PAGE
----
Overview on Personal Guarantor as per IBC Code
The Govt Of India, through the MCA, issued a notification dated on15.11.2019, came into force Part III of the IBC Code (with the exception of the fresh start process) which deal with the insolvency and bankruptcy of partnership firms and individual in so far as it is applicable to corporate guarantors and personal guarantors of corporate debtors. This notification comes to enforce with effect from 1 December 2019.
This notification applies to the personal guarantors of the corporate debtor's. Thereafter It has been proposed that a separate set of rules and regulations for 3 various classes of non-corporate persons and its apocopate enforcement can be ensured,
Therefore, In this Notification, Govt of India releases two sets of regulations which are mentioned below:
- The Insolvency and Bankruptcy (Application to Adjudicating Authority for Bankruptcy Process for Personal Guarantors to Corporate Guarantors) Rules, 2019
- The Insolvency and Bankruptcy (Application to Adjudicating Authority for Insolvency Resolution Process for Personal Guarantors to Corporate Debtors) Rules, 2019
What is the meaning of a Personal guarantor?
Under Section 5(22) of the IBC 2016, "personal guarantor" means an individual who is the surety in a contract of guarantee to a corporate debtor.
“Guarantor means a debtor who is a personal guarantor to a corporate debtor & in respect of whom the guarantee has been invoked by the creditor and remains unpaid in whole or in part” –Stated in the Section 3(e) of the Insolvency and Bankruptcy (Application to Adjudicating Authority for Insolvency Settlement Procedure for Personal Guarantors to Corporate Debtors) Rules, 2019.
A 'guarantee contract' is a contract to satisfy the obligation, or waiver of the responsibility, of a third party in the event of his failure, as per section 126 of the Contracts Act 1870. The person who gives the guarantee is called the ' surety'; the person in respect of whose default the guarantee is given is called the 'principal debtor' and the 'creditor' is called the person to whom the guarantee is given.
For Start of Insolvency Process
An application in pursuant to Section 94 of the Insolvency and Bankruptcy Code may be submitted by the debtor either directly or by a Resolution Professional to the NCLT i.e Adjudicating Authority (under the Form -A) or by a Creditor in pursuant to Section 95 of the Insolvency and Bankruptcy Code, by himself or jointly with other creditors, or by a Resolution Professional with the NCLT i.e Adjudicating Authority (under the Form C).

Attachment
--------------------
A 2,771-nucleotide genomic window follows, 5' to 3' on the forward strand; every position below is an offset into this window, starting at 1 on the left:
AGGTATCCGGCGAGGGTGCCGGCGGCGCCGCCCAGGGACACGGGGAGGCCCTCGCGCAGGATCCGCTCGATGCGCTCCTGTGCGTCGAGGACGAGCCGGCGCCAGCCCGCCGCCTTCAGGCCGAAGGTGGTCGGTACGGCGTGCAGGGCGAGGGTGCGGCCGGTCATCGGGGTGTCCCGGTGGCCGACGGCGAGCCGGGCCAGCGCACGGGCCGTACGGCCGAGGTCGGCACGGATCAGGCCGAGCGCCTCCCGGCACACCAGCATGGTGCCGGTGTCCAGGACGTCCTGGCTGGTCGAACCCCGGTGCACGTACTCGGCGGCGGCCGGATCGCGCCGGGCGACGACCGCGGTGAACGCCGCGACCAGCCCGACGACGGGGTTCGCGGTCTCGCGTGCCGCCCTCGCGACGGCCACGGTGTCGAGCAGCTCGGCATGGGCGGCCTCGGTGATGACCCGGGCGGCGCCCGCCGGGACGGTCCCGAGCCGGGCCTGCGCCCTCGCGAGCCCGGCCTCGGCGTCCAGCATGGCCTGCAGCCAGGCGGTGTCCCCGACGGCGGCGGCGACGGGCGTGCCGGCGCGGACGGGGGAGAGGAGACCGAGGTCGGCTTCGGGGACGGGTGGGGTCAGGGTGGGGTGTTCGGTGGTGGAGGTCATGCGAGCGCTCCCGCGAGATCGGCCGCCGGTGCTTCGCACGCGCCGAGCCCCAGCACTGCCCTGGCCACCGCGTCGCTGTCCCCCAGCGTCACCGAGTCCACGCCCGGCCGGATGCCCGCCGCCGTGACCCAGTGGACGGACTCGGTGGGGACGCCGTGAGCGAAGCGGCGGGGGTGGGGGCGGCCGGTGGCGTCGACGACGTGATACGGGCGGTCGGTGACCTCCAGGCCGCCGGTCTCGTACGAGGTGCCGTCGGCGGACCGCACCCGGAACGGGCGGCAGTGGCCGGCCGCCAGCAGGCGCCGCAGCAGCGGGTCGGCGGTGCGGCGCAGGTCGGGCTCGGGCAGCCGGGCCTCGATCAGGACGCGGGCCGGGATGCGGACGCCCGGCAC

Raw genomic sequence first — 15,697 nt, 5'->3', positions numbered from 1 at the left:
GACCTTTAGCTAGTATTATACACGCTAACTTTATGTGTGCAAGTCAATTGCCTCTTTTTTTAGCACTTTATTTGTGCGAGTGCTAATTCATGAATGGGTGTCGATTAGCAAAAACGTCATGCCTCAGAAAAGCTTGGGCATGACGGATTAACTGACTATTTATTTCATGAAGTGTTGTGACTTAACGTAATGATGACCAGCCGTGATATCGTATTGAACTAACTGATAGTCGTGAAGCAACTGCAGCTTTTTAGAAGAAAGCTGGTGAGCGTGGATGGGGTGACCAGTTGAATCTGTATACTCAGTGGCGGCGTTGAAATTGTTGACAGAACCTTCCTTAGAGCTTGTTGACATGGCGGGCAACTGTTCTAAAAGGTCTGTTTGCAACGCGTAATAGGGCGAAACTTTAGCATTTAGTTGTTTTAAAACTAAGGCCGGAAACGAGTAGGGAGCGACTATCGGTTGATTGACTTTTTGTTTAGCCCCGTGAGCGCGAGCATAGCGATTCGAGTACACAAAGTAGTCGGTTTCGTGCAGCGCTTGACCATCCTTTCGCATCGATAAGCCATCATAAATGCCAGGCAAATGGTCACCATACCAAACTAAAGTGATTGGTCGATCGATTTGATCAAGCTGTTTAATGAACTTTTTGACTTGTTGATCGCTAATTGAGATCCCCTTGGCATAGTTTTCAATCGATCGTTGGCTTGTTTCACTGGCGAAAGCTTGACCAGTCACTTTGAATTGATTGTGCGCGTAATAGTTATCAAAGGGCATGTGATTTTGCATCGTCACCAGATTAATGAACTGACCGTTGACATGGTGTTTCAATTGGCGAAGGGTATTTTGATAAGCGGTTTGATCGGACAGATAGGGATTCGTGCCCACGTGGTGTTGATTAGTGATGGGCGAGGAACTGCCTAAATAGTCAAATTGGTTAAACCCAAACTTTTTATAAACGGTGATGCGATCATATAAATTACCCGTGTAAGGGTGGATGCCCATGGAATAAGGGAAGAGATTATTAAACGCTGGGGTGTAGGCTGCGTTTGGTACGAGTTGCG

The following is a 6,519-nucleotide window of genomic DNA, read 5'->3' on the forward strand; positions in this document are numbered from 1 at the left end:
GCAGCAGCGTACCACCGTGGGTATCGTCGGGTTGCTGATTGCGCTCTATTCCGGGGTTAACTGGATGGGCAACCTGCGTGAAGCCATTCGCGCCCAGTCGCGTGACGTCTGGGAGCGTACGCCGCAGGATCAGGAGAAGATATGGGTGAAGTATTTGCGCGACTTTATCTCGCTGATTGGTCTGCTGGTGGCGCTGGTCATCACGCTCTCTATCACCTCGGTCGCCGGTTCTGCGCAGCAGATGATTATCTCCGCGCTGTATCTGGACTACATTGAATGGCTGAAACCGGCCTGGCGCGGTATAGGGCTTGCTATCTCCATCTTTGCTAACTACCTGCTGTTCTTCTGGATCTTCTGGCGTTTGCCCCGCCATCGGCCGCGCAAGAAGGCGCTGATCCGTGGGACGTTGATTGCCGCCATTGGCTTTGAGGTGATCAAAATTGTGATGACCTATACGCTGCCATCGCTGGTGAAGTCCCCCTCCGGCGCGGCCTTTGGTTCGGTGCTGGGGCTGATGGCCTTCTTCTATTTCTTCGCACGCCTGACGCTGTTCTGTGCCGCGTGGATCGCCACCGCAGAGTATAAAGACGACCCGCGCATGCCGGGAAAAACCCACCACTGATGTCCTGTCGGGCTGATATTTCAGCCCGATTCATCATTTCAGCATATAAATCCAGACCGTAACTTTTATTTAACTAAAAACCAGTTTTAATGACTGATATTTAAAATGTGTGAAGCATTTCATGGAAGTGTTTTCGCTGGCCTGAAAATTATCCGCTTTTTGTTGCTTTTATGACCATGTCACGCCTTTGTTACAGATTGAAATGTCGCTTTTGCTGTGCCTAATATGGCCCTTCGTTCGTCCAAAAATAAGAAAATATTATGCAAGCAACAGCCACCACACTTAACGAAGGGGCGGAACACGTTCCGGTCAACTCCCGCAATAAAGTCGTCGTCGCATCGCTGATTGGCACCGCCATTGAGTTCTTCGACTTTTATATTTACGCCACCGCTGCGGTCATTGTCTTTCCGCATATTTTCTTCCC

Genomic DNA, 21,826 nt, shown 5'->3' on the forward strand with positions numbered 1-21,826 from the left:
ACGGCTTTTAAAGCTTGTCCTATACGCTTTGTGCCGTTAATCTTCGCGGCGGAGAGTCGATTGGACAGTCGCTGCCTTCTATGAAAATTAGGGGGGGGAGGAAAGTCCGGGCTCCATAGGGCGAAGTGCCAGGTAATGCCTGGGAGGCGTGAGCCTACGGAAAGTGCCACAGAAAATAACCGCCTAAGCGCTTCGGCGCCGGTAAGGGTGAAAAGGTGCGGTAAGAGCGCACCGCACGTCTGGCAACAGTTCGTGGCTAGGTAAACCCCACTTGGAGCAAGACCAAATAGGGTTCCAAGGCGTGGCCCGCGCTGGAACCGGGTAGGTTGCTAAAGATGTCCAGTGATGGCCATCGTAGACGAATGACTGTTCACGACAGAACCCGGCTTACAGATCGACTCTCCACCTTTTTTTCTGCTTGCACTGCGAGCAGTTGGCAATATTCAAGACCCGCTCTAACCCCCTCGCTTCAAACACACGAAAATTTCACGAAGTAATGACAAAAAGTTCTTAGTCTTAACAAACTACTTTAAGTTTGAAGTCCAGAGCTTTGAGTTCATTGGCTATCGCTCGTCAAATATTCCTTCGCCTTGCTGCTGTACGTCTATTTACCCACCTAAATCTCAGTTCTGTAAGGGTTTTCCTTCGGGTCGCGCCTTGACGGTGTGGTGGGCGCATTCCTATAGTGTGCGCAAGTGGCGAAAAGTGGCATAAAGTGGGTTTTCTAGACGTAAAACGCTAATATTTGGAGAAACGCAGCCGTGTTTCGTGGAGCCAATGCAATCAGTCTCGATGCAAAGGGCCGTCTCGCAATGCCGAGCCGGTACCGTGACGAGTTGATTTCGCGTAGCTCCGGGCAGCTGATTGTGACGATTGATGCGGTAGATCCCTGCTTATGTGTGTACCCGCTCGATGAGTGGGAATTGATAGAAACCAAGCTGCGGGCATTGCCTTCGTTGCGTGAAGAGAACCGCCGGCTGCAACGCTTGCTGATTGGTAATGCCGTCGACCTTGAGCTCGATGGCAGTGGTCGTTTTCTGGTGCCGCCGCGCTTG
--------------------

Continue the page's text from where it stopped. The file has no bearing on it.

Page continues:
As per Rule 7(1) under the Insolvency and Bankruptcy Code – Before the filling of this application, Creditors must serve a notice of demand in Form B. The application may be submitted only if the debt indicated in the notice of demand is not repaid by the debtor within ten days of service of demand notice.
The interim Moratorium
- Where an application is filed in pursuance of Section 94 or section 95 of the Insolvency and Bankruptcy Code
- Form date of filing of an application till admission - not specified.
- Moratorium Commencement: on the date of the application in relation to all the debts.
- End of Moratorium: on the date of approval of this application.
- Applicable also on debtors.
- When an application under Section 100 of the Insolvency and Bankruptcy Code is accepted/ admitted.
- Moratorium Commencement: When the application is admitted under Section 100 of the Insolvency and Bankruptcy Code.
- End of Moratorium: 180 Days from the date on which the application is an admission or the date on which the Adjudicating Authority passed an order pursuant to Section 114 of the Insolvency and Bankruptcy Code., whichever is earlier.
- The debtor shall not transfer any of the properties or civil rights, alienate or encumber them.
What is the Repayment Plan?
"According to section 105 of the Insolvency and Bankruptcy Code," In consultation with the professional resolution, the debtor shall draught/prepare a Repayment Plan which includes a proposal of the creditors for restructuring of his debts or related affairs
Characteristics of the Repayment Plan
- This Repayment Plan prepared by the debtor in consultation with Resolution Professional.
- Continue the business or trade of the debtor on his behalf.
- Make the Complete effectors and steps to Realise the debtor's assets.
- Administer or dispose of the debtor’s funds.
Approval of the Repayment Plan
Pursuant to Section 111 of the Insolvency and Bankruptcy Code, 'A repayment plan or any alteration to the repayment plan shall be accepted by a vote of more than ¾ of the value of the creditors present in person or by proxy at the meeting of the COC and voting on the resolution.'
Completion of Plan of Repayment
- Full Completion: According to Section 117 of the Insolvency and Bankruptcy Code: the Professional Resolution shall be informed within 14 days & all persons shall be bound by the repayment plan referred to in Section 115 of the Code and by the NCLT i.e Adjudicating Authority.